September 12, 1997 - Indiana University: Eric Boyle's Peace Corps assignment took him to Kyrgyzstan, to a small village called Ala'Too

Peace Corps Online: Directory: Kyrgyzstan: Peace Corps Kyrgyzstan : The Peace Corps in Kyrgyzstan: September 12, 1997 - Indiana University: Eric Boyle's Peace Corps assignment took him to Kyrgyzstan, to a small village called Ala'Too

By Admin1 (admin) (pool-151-196-232-99.balt.east.verizon.net - 151.196.232.99) on Sunday, January 04, 2004 - 9:46 pm: Edit Post

Eric Boyle's Peace Corps assignment took him to Kyrgyzstan, to a small village called Ala'Too



Eric Boyle's Peace Corps assignment took him to Kyrgyzstan, to a small village called Ala'Too

Eric Boyle's Peace Corps assignment took him to Kyrgyzstan, to a small village called Ala'Too (pronounced ala-toe). As a graduate of William and Mary College, Boyle had a degree in German. Instruction in Kyrgyz prepared him to teach English to village schoolchildren. For two or three months each year, he joined the children in the fields to pick grapes for the collective farm's wine factory. It was an experience of extremes, Boyle said. Temperatures were well over 100 in the summer and minus 40s in the winter. There was no air conditioning or central heat.

"Dishes froze in my sink and clothes would freeze in the bathtub when I was washing them."

Boyle heard about the SPEA program from a former Corpsman who was building toilets in the Ivory Coast and had decided to attend SPEA. After mustering out of the Corps, he requested SPEA materials while working with a U.S. Information Agency educational development project. He was heavily recruited by SPEA and was particularly interested in the special area studies component that SPEA offered in collaboration with Central Eurasian studies. (There are area studies programs also with the Polish Studies Program and the Russian and East European Institute.)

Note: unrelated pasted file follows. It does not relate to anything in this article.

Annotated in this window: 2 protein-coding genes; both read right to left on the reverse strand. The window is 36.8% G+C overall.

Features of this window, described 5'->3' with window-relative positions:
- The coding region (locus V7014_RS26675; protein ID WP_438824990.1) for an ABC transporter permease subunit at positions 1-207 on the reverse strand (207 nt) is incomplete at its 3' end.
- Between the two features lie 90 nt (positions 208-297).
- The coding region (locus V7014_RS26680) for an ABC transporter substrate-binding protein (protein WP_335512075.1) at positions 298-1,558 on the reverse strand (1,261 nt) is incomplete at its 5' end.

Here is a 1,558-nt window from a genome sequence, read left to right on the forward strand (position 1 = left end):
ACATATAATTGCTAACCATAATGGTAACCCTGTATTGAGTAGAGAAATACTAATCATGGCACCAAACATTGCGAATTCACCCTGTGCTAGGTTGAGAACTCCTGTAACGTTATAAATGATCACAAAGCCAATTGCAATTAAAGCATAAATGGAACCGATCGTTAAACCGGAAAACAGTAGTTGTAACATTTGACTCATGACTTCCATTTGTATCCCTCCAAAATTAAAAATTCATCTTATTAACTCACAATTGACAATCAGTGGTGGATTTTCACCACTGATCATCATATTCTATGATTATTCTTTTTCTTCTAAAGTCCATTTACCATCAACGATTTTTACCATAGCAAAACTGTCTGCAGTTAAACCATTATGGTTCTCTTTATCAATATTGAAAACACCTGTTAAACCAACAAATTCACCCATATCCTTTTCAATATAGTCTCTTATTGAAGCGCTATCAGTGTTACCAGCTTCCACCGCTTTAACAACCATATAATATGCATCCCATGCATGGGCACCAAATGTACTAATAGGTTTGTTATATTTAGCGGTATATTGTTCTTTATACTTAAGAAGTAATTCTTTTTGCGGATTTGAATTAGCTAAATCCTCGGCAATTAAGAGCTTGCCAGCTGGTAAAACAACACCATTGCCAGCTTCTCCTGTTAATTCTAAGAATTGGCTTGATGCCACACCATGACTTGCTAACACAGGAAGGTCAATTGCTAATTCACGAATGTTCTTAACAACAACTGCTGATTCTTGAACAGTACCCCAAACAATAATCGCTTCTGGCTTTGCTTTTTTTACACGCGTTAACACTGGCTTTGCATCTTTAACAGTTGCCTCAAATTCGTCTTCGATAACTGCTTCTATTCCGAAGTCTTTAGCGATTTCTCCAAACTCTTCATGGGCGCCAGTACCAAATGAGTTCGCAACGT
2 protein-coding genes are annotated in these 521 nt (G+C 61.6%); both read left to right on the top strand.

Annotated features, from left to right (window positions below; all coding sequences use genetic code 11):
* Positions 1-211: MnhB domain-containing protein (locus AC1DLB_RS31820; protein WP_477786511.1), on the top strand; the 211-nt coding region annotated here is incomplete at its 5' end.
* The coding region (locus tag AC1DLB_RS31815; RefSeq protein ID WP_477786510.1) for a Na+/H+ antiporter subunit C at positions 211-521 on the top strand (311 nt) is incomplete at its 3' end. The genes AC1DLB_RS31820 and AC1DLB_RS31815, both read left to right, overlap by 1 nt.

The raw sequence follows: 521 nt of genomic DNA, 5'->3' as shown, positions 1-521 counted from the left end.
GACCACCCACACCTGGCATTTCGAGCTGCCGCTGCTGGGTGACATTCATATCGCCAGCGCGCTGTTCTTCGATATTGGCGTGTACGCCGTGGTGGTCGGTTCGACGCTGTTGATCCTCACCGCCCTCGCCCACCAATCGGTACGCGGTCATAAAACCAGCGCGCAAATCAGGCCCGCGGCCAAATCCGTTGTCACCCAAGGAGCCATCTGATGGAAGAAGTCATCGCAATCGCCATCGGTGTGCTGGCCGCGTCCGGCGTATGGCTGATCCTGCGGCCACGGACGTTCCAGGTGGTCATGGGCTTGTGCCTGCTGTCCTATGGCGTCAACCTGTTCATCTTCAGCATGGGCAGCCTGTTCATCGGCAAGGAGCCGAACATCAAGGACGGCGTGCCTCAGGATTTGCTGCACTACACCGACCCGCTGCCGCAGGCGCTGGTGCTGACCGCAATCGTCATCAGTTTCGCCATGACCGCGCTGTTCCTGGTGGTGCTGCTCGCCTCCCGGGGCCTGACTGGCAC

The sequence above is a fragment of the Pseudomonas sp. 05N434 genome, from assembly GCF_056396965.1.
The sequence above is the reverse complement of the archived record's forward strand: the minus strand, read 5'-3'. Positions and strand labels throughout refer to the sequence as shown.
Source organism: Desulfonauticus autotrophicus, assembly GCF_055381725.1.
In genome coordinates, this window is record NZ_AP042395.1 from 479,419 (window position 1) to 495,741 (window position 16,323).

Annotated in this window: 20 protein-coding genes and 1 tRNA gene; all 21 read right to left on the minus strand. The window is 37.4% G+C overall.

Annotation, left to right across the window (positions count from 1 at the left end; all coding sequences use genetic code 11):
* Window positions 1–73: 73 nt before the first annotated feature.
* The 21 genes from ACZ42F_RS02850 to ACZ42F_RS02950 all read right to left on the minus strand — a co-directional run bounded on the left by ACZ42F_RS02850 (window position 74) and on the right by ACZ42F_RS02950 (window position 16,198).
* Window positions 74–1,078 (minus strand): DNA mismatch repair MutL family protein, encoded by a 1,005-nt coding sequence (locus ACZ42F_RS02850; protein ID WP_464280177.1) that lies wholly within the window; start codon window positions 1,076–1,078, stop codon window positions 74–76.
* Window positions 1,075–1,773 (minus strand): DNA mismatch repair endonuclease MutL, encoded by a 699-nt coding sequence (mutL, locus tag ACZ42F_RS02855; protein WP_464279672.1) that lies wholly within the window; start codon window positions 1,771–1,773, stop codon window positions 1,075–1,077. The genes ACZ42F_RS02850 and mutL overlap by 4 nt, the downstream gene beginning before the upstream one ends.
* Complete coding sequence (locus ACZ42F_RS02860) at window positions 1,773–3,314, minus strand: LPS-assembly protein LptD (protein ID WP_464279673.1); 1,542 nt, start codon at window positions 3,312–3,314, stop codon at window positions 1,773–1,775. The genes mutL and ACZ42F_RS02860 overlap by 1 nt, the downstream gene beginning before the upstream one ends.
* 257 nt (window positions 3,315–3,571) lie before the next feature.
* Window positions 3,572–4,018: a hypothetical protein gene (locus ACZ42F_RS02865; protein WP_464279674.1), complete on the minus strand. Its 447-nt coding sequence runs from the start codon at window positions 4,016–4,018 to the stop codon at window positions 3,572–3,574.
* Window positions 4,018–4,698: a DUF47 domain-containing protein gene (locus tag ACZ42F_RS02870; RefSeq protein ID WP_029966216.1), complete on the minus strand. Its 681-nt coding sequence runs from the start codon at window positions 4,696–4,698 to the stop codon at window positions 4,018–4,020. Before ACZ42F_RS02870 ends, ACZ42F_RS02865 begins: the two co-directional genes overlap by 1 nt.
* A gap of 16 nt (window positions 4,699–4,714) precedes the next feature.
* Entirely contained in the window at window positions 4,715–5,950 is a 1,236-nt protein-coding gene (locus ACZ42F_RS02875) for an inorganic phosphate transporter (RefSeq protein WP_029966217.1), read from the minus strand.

When Boyle visited IU, he requested a meeting with Professor William Fierman, whom Boyle considered "a Central Asian guru." Baker saw to it the meeting took place. Boyle and Fierman met in Fierman's campus office. Boyle told the IU professor he was interested in language policy.

"As a matter of fact, I'm writing a book on Uzbek language policy," Fierman told Boyle. The returnee was hooked. He will be working toward a master's of public affairs degree with a specialization in transitional economic management. He looks toward a career that addresses the problems of former Soviet states in their transformation from a command economy to a market economy.



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Story Source: Indiana University

This story has been posted in the following forums: : Headlines; COS - Kyrgyzstan

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